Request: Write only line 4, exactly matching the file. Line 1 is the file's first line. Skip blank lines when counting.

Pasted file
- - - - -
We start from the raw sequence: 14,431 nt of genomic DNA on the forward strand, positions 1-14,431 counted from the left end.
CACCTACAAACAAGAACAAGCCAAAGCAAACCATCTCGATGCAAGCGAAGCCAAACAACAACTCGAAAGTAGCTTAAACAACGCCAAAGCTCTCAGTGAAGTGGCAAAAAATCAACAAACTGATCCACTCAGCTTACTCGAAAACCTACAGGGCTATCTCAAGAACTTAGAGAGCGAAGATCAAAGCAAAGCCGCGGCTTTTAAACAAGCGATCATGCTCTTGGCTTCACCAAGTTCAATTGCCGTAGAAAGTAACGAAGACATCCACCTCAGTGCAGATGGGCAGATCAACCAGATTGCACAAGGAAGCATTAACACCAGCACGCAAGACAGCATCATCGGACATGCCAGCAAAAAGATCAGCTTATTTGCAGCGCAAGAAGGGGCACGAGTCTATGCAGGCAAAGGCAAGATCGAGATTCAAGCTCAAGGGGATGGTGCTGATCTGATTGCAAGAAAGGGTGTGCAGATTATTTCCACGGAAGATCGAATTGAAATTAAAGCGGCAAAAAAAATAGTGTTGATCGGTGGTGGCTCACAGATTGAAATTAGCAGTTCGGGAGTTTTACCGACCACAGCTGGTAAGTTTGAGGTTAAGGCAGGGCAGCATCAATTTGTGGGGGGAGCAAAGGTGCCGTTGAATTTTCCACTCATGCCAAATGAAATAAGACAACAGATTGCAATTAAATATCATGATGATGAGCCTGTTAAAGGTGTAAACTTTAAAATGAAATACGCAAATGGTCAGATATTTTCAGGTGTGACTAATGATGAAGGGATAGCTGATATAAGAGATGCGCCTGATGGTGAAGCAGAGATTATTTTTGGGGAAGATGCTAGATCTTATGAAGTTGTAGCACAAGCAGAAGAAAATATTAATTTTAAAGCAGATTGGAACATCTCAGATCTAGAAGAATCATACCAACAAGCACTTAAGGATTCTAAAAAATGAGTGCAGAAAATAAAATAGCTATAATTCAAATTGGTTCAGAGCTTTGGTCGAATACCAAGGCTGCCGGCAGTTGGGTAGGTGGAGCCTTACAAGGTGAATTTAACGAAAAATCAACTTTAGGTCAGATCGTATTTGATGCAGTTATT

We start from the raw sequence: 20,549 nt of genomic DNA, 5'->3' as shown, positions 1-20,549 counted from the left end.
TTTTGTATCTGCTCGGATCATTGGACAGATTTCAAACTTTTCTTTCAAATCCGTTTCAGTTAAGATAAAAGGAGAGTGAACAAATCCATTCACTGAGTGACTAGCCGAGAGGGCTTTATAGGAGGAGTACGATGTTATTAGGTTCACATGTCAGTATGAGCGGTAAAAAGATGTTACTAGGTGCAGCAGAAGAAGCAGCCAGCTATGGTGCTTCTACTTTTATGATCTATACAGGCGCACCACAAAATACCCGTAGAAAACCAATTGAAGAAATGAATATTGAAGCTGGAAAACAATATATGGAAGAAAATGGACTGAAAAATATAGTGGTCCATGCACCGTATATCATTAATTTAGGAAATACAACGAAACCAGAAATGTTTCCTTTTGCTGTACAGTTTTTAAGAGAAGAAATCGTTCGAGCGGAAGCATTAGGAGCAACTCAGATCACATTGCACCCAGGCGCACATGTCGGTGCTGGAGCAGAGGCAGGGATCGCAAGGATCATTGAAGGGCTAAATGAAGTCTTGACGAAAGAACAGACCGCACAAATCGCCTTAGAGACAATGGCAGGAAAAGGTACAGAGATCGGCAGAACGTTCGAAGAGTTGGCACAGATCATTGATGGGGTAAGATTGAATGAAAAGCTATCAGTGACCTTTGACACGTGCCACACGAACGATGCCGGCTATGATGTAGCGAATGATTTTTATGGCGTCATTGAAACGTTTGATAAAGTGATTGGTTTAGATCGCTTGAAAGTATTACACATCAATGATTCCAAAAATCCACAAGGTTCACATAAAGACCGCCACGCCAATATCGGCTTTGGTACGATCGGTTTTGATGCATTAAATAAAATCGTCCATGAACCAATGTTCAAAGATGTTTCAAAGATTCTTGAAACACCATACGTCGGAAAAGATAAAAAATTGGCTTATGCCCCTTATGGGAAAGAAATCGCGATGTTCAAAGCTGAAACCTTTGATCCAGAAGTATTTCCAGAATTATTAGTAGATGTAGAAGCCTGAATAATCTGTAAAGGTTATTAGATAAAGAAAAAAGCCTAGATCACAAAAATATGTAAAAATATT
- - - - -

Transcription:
TTTTGTATCTGCTCGGATCATTGGACAGATTTCAAACTTTTCTTTCAAATCCGTTTCAGTTAAGATAAAAGGAGAGTGAACAAATCCATTCACTGAGTGACTAGCCGAGAGGGCTTTATAGGAGGAGTACGATGTTATTAGGTTCACATGTCAGTATGAGCGGTAAAAAGATGTTACTAGGTGCAGCAGAAGAAGCAGCCAGCTATGGTGCTTCTACTTTTATGATCTATACAGGCGCACCACAAAATACCCGTAGAAAACCAATTGAAGAAATGAATATTGAAGCTGGAAAACAATATATGGAAGAAAATGGACTGAAAAATATAGTGGTCCATGCACCGTATATCATTAATTTAGGAAATACAACGAAACCAGAAATGTTTCCTTTTGCTGTACAGTTTTTAAGAGAAGAAATCGTTCGAGCGGAAGCATTAGGAGCAACTCAGATCACATTGCACCCAGGCGCACATGTCGGTGCTGGAGCAGAGGCAGGGATCGCAAGGATCATTGAAGGGCTAAATGAAGTCTTGACGAAAGAACAGACCGCACAAATCGCCTTAGAGACAATGGCAGGAAAAGGTACAGAGATCGGCAGAACGTTCGAAGAGTTGGCACAGATCATTGATGGGGTAAGATTGAATGAAAAGCTATCAGTGACCTTTGACACGTGCCACACGAACGATGCCGGCTATGATGTAGCGAATGATTTTTATGGCGTCATTGAAACGTTTGATAAAGTGATTGGTTTAGATCGCTTGAAAGTATTACACATCAATGATTCCAAAAATCCACAAGGTTCACATAAAGACCGCCACGCCAATATCGGCTTTGGTACGATCGGTTTTGATGCATTAAATAAAATCGTCCATGAACCAATGTTCAAAGATGTTTCAAAGATTCTTGAAACACCATACGTCGGAAAAGATAAAAAATTGGCTTATGCCCCTTATGGGAAAGAAATCGCGATGTTCAAAGCTGAAACCTTTGATCCAGAAGTATTTCCAGAATTATTAGTAGATGTAGAAGCCTGAATAATCTGTAAAGGTTATTAGATAAAGAAAAAAGCCTAGATCACAAAAATATGTAAAAATATT